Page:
Delaney Anderson will start work as WISE campus advocate
Delaney Anderson began working with survivors of sexual assault when she herself was in college. Since then, she has traveled from campus to campus to learn more about the overlap between college environments and sexual assault and to serve survivors. Now she has come to Dartmouth to serve as WISE campus advocate through a formal partnership that bridges WISE of the Upper Valley and Dartmouth students.
WISE is a crisis support, advocacy and prevention non-profit that services over 21 different towns in the Upper Valley. Following a formal partnership formed in May 2015, Delaney Anderson will connect WISE and the College.
“I love what I do, and I’m excited to be a part of the Dartmouth community and the different faculty, staff and students there,” Anderson said.
Dartmouth’s Title IX coordinator Heather Lindkvist said that finding a campus advocate had been a goal since she first arrived. She said she started talking with WISE executive director Peggy O’Neil in September 2014. Anderson’s position is a combination of a new position and a connection of resources.
“This is the first endeavor, and it’s important to be open to how the process will evolve,” Lindkvist said.
While some confidential counselors are only available to graduate and undergraduate students, Lindkvist said that Anderson’s position is to support all members of our community, including faculty and staff.
“She is not the end all, be all, of the community, but she’s an important conduit,” Lindkvist said, emphasizing other resources as well.
Anderson’s work in advocacy started when she joined a crisis hotline as an undergraduate student. When she went to graduate school for a master’s in social work, she did research on violence against women and learned how to be a victim advocate. Since then she has remained interested in the overlap of college campuses and gender-based violence.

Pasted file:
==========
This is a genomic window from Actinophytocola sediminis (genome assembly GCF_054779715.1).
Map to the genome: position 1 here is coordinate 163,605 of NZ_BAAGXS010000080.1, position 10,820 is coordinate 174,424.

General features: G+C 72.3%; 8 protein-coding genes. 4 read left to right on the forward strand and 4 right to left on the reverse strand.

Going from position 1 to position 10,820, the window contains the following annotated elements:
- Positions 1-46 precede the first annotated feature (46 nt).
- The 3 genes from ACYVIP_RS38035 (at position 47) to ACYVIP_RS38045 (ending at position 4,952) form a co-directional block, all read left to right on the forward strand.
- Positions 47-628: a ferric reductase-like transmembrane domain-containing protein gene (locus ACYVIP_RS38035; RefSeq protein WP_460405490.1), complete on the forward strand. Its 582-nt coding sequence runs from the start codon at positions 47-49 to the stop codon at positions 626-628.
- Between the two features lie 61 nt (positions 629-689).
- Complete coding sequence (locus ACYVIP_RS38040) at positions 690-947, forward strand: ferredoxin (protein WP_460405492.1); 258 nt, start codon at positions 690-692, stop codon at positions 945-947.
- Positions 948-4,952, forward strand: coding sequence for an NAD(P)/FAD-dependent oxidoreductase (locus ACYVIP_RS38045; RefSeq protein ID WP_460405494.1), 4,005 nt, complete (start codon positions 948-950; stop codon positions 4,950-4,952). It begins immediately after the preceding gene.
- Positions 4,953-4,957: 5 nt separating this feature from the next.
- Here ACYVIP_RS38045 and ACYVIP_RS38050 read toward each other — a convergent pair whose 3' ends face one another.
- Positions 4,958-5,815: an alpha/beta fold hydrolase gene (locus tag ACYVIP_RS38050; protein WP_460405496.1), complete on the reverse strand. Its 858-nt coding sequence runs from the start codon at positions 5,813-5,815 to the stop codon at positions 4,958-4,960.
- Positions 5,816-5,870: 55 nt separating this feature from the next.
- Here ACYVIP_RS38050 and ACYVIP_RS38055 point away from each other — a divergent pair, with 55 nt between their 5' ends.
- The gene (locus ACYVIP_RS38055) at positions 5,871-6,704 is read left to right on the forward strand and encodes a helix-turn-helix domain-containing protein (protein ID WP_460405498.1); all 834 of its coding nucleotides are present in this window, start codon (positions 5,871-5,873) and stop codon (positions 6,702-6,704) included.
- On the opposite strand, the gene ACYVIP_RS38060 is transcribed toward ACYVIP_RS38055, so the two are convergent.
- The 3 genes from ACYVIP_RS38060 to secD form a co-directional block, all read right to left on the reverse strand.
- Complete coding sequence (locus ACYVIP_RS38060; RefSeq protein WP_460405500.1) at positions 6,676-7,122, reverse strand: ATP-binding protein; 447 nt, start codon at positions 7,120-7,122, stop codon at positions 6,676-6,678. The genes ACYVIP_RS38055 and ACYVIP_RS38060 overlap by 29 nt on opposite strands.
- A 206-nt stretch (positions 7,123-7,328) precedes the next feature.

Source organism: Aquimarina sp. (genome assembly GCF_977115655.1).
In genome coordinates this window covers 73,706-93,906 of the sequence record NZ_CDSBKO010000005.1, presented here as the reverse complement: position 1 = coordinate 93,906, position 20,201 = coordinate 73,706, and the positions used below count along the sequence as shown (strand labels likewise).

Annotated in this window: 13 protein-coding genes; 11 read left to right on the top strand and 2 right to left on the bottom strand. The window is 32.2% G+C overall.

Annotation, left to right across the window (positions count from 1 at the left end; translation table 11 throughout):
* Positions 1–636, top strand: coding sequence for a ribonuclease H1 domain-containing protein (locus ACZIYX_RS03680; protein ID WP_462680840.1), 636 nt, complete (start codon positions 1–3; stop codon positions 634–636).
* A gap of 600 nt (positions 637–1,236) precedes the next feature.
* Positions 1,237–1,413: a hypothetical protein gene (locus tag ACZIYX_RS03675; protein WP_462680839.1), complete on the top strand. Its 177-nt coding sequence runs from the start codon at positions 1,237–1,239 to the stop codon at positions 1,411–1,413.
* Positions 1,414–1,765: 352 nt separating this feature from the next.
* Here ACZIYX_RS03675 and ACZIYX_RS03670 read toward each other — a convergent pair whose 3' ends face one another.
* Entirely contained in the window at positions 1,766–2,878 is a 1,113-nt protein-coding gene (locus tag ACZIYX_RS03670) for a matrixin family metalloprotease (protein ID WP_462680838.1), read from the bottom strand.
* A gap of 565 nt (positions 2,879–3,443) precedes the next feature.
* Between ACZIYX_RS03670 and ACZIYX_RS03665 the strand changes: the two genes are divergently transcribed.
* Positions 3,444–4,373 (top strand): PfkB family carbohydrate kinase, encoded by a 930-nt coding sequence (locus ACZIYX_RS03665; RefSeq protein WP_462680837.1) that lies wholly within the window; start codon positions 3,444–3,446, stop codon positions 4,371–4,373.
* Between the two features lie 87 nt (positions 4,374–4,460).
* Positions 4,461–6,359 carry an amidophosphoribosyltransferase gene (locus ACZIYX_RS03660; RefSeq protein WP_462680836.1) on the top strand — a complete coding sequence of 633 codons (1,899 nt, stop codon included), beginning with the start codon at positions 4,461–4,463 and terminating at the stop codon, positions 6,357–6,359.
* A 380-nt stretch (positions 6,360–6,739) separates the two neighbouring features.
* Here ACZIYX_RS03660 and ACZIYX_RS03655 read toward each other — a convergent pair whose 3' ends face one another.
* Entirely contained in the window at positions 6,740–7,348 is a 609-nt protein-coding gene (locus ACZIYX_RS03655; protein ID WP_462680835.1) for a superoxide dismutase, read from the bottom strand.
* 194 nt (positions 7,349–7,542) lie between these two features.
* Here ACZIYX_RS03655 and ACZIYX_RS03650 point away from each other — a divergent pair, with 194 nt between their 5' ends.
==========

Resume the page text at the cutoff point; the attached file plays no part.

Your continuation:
Anderson said she feels fulfilled by working with individuals who have experienced sexual and dating violence and is interested in navigating the different processes available to them. She seeks to understand the different systems available and make them approachable for others.
“Working with college students is really enjoyable,” she said. “They have a lot of resilience which you get to see working with them in this field.”
Karen Oehme, director of the Institute for Family Violence Studies at Florida State University and Anderson’s former supervisor, said that Anderson is an “incredibly genuine person” who has been fully immersed in the word of trauma-informed care. Under Oehme, Anderson co-authored a paper on police officers’ perceptions of rape and campaigned for the University to hire more female security officers.
“When she’s advocating for students, she’s doing it through a trauma lens and she really understands the higher education system, which is incredibly important for WISE,” Oehme said.
Oehme also said Anderson cares about social justice and is a strong feminist, who believes that everybody deserves a voice. Oehme described Anderson as an “evenly heeled” person who was very mature in dealing with emotions.
“She likes working with students and she has strong personal advocacy skills and she’s compassionate,” Oehme said. “What’s great is that she can explain difficult concepts in simple and straightforward ways, and that’s kind of an art.”